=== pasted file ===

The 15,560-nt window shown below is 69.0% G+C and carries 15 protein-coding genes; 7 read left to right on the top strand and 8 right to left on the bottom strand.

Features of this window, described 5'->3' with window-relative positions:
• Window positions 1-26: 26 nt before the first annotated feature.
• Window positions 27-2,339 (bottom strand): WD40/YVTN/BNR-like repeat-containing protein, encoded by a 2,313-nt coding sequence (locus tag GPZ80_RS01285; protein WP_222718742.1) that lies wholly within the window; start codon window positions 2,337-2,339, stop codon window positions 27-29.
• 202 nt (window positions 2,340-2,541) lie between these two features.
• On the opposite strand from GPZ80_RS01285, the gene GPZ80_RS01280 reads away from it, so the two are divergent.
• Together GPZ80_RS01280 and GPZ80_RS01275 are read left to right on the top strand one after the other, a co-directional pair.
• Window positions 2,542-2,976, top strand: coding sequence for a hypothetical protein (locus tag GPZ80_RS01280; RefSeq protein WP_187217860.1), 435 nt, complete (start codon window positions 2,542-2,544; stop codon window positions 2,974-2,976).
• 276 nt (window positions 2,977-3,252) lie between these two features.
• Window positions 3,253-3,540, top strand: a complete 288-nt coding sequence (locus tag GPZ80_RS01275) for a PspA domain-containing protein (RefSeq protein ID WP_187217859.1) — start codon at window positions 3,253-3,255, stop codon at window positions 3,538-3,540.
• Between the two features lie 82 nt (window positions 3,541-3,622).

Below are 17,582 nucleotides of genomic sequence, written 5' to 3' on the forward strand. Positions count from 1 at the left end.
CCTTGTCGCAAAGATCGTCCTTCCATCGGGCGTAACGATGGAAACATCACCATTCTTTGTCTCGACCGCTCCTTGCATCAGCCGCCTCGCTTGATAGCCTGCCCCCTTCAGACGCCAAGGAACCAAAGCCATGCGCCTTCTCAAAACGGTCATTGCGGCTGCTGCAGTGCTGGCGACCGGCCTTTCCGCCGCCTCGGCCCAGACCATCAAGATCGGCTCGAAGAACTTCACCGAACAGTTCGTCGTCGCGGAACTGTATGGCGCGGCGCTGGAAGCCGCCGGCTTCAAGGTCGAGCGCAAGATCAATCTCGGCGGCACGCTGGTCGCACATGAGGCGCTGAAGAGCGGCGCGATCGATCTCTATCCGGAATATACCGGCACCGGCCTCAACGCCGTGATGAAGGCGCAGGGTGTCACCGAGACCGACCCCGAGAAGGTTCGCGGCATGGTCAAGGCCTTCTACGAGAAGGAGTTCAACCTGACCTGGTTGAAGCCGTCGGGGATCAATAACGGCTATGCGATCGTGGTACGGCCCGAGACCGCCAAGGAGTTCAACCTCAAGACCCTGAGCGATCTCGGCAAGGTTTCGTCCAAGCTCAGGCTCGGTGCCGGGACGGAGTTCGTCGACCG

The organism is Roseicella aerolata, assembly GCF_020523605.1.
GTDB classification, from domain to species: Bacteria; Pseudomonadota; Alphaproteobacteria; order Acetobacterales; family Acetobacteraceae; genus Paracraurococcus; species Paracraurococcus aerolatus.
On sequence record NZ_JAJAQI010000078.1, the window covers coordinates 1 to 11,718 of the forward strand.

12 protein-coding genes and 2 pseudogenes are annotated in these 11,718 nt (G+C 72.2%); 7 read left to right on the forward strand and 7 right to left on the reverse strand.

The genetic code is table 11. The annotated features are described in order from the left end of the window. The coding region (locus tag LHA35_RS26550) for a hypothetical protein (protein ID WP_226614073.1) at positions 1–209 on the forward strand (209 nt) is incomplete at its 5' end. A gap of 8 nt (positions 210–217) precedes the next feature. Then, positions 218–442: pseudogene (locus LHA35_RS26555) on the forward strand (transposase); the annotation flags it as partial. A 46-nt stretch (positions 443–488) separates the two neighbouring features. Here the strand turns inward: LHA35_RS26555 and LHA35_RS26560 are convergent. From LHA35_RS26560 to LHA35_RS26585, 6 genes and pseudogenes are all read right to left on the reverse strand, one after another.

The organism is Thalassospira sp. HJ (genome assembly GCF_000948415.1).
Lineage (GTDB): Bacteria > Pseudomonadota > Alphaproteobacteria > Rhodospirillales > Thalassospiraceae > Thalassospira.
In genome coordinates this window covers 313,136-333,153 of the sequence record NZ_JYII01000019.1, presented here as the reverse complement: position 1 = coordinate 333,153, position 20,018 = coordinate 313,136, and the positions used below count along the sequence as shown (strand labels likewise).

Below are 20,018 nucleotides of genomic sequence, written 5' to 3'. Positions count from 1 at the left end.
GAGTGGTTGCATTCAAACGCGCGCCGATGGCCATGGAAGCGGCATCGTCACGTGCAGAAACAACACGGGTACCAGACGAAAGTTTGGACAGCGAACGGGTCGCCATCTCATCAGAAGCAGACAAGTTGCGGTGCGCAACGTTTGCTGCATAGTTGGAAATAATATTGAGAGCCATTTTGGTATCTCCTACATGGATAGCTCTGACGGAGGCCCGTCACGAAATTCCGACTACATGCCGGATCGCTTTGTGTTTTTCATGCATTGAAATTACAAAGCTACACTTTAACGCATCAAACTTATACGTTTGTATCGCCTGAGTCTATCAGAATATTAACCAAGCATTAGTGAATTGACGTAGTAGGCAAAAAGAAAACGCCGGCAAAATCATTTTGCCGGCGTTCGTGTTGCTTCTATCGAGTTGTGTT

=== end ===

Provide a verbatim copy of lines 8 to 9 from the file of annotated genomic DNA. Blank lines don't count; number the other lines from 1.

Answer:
• Window positions 2,542-2,976, top strand: coding sequence for a hypothetical protein (locus tag GPZ80_RS01280; RefSeq protein WP_187217860.1), 435 nt, complete (start codon window positions 2,542-2,544; stop codon window positions 2,974-2,976).
• 276 nt (window positions 2,977-3,252) lie between these two features.